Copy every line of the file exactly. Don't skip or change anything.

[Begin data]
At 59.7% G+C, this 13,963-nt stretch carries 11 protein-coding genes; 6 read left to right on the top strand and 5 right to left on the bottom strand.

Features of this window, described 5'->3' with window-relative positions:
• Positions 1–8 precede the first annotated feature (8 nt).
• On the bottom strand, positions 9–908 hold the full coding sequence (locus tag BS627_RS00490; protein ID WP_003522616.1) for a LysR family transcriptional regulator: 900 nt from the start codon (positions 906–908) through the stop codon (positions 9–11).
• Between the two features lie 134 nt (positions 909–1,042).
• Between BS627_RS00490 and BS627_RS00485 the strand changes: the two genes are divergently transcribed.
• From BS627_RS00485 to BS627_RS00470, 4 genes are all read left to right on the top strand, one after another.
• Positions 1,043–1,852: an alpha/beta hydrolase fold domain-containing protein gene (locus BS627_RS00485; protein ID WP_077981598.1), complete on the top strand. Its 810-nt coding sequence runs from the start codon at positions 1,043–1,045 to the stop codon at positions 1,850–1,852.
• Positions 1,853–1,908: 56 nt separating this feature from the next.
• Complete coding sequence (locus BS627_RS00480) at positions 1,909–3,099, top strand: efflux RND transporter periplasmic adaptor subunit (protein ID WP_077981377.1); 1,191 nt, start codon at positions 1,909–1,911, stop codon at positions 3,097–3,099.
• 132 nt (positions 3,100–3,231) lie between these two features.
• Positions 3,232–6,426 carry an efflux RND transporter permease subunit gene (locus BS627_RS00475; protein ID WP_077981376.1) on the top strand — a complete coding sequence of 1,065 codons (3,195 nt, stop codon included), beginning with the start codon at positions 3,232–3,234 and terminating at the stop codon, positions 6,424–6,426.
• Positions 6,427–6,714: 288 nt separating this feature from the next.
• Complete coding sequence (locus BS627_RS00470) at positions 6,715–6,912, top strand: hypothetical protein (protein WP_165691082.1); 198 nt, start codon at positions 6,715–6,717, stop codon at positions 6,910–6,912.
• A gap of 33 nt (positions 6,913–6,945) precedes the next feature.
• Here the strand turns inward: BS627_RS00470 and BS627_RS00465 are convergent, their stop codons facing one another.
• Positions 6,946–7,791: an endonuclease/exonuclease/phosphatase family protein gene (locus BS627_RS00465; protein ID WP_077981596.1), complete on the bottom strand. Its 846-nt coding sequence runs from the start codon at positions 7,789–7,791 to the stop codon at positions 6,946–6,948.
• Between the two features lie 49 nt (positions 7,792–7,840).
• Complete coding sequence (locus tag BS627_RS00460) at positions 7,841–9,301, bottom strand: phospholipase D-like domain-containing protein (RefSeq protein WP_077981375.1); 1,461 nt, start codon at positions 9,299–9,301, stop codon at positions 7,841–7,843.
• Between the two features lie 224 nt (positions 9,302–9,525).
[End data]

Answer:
At 59.7% G+C, this 13,963-nt stretch carries 11 protein-coding genes; 6 read left to right on the top strand and 5 right to left on the bottom strand.

Features of this window, described 5'->3' with window-relative positions:
• Positions 1–8 precede the first annotated feature (8 nt).
• On the bottom strand, positions 9–908 hold the full coding sequence (locus tag BS627_RS00490; protein ID WP_003522616.1) for a LysR family transcriptional regulator: 900 nt from the start codon (positions 906–908) through the stop codon (positions 9–11).
• Between the two features lie 134 nt (positions 909–1,042).
• Between BS627_RS00490 and BS627_RS00485 the strand changes: the two genes are divergently transcribed.
• From BS627_RS00485 to BS627_RS00470, 4 genes are all read left to right on the top strand, one after another.
• Positions 1,043–1,852: an alpha/beta hydrolase fold domain-containing protein gene (locus BS627_RS00485; protein ID WP_077981598.1), complete on the top strand. Its 810-nt coding sequence runs from the start codon at positions 1,043–1,045 to the stop codon at positions 1,850–1,852.
• Positions 1,853–1,908: 56 nt separating this feature from the next.
• Complete coding sequence (locus BS627_RS00480) at positions 1,909–3,099, top strand: efflux RND transporter periplasmic adaptor subunit (protein ID WP_077981377.1); 1,191 nt, start codon at positions 1,909–1,911, stop codon at positions 3,097–3,099.
• 132 nt (positions 3,100–3,231) lie between these two features.
• Positions 3,232–6,426 carry an efflux RND transporter permease subunit gene (locus BS627_RS00475; protein ID WP_077981376.1) on the top strand — a complete coding sequence of 1,065 codons (3,195 nt, stop codon included), beginning with the start codon at positions 3,232–3,234 and terminating at the stop codon, positions 6,424–6,426.
• Positions 6,427–6,714: 288 nt separating this feature from the next.
• Complete coding sequence (locus BS627_RS00470) at positions 6,715–6,912, top strand: hypothetical protein (protein WP_165691082.1); 198 nt, start codon at positions 6,715–6,717, stop codon at positions 6,910–6,912.
• A gap of 33 nt (positions 6,913–6,945) precedes the next feature.
• Here the strand turns inward: BS627_RS00470 and BS627_RS00465 are convergent, their stop codons facing one another.
• Positions 6,946–7,791: an endonuclease/exonuclease/phosphatase family protein gene (locus BS627_RS00465; protein ID WP_077981596.1), complete on the bottom strand. Its 846-nt coding sequence runs from the start codon at positions 7,789–7,791 to the stop codon at positions 6,946–6,948.
• Between the two features lie 49 nt (positions 7,792–7,840).
• Complete coding sequence (locus tag BS627_RS00460) at positions 7,841–9,301, bottom strand: phospholipase D-like domain-containing protein (RefSeq protein WP_077981375.1); 1,461 nt, start codon at positions 9,299–9,301, stop codon at positions 7,841–7,843.
• Between the two features lie 224 nt (positions 9,302–9,525).